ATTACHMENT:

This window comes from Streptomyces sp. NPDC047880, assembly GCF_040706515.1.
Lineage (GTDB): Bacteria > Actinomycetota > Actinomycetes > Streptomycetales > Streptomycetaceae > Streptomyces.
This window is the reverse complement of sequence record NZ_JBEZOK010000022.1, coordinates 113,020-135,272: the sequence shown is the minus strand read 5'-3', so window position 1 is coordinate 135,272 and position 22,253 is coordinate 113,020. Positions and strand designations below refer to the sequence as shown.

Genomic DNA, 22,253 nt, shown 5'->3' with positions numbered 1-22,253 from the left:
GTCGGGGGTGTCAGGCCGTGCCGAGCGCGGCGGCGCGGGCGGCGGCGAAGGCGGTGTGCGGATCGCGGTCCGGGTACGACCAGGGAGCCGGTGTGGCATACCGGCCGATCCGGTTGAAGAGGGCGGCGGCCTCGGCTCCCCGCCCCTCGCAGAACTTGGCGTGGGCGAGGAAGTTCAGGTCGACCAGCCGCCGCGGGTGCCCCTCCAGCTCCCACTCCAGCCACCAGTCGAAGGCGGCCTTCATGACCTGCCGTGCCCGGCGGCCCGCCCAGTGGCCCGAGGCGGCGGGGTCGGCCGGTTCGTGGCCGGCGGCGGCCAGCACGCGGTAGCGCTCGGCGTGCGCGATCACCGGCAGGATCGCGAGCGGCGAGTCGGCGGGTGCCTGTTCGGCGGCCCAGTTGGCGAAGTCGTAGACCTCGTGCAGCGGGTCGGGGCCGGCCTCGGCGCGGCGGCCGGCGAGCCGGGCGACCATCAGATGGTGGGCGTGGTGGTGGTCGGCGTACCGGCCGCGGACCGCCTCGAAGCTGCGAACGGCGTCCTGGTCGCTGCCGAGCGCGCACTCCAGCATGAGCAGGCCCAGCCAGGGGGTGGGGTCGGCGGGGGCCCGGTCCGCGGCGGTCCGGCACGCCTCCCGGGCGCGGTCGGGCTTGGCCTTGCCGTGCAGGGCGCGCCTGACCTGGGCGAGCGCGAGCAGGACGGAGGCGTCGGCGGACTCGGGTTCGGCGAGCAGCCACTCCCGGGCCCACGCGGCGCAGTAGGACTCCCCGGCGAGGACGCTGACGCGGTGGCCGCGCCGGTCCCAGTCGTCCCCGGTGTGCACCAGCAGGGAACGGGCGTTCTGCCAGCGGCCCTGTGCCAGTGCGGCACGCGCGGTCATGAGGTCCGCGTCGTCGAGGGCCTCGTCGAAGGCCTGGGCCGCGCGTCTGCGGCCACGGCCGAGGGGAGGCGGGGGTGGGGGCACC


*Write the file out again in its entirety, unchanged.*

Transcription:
This window comes from Streptomyces sp. NPDC047880, assembly GCF_040706515.1.
Lineage (GTDB): Bacteria > Actinomycetota > Actinomycetes > Streptomycetales > Streptomycetaceae > Streptomyces.
This window is the reverse complement of sequence record NZ_JBEZOK010000022.1, coordinates 113,020-135,272: the sequence shown is the minus strand read 5'-3', so window position 1 is coordinate 135,272 and position 22,253 is coordinate 113,020. Positions and strand designations below refer to the sequence as shown.

Genomic DNA, 22,253 nt, shown 5'->3' with positions numbered 1-22,253 from the left:
GTCGGGGGTGTCAGGCCGTGCCGAGCGCGGCGGCGCGGGCGGCGGCGAAGGCGGTGTGCGGATCGCGGTCCGGGTACGACCAGGGAGCCGGTGTGGCATACCGGCCGATCCGGTTGAAGAGGGCGGCGGCCTCGGCTCCCCGCCCCTCGCAGAACTTGGCGTGGGCGAGGAAGTTCAGGTCGACCAGCCGCCGCGGGTGCCCCTCCAGCTCCCACTCCAGCCACCAGTCGAAGGCGGCCTTCATGACCTGCCGTGCCCGGCGGCCCGCCCAGTGGCCCGAGGCGGCGGGGTCGGCCGGTTCGTGGCCGGCGGCGGCCAGCACGCGGTAGCGCTCGGCGTGCGCGATCACCGGCAGGATCGCGAGCGGCGAGTCGGCGGGTGCCTGTTCGGCGGCCCAGTTGGCGAAGTCGTAGACCTCGTGCAGCGGGTCGGGGCCGGCCTCGGCGCGGCGGCCGGCGAGCCGGGCGACCATCAGATGGTGGGCGTGGTGGTGGTCGGCGTACCGGCCGCGGACCGCCTCGAAGCTGCGAACGGCGTCCTGGTCGCTGCCGAGCGCGCACTCCAGCATGAGCAGGCCCAGCCAGGGGGTGGGGTCGGCGGGGGCCCGGTCCGCGGCGGTCCGGCACGCCTCCCGGGCGCGGTCGGGCTTGGCCTTGCCGTGCAGGGCGCGCCTGACCTGGGCGAGCGCGAGCAGGACGGAGGCGTCGGCGGACTCGGGTTCGGCGAGCAGCCACTCCCGGGCCCACGCGGCGCAGTAGGACTCCCCGGCGAGGACGCTGACGCGGTGGCCGCGCCGGTCCCAGTCGTCCCCGGTGTGCACCAGCAGGGAACGGGCGTTCTGCCAGCGGCCCTGTGCCAGTGCGGCACGCGCGGTCATGAGGTCCGCGTCGTCGAGGGCCTCGTCGAAGGCCTGGGCCGCGCGTCTGCGGCCACGGCCGAGGGGAGGCGGGGGTGGGGGCACC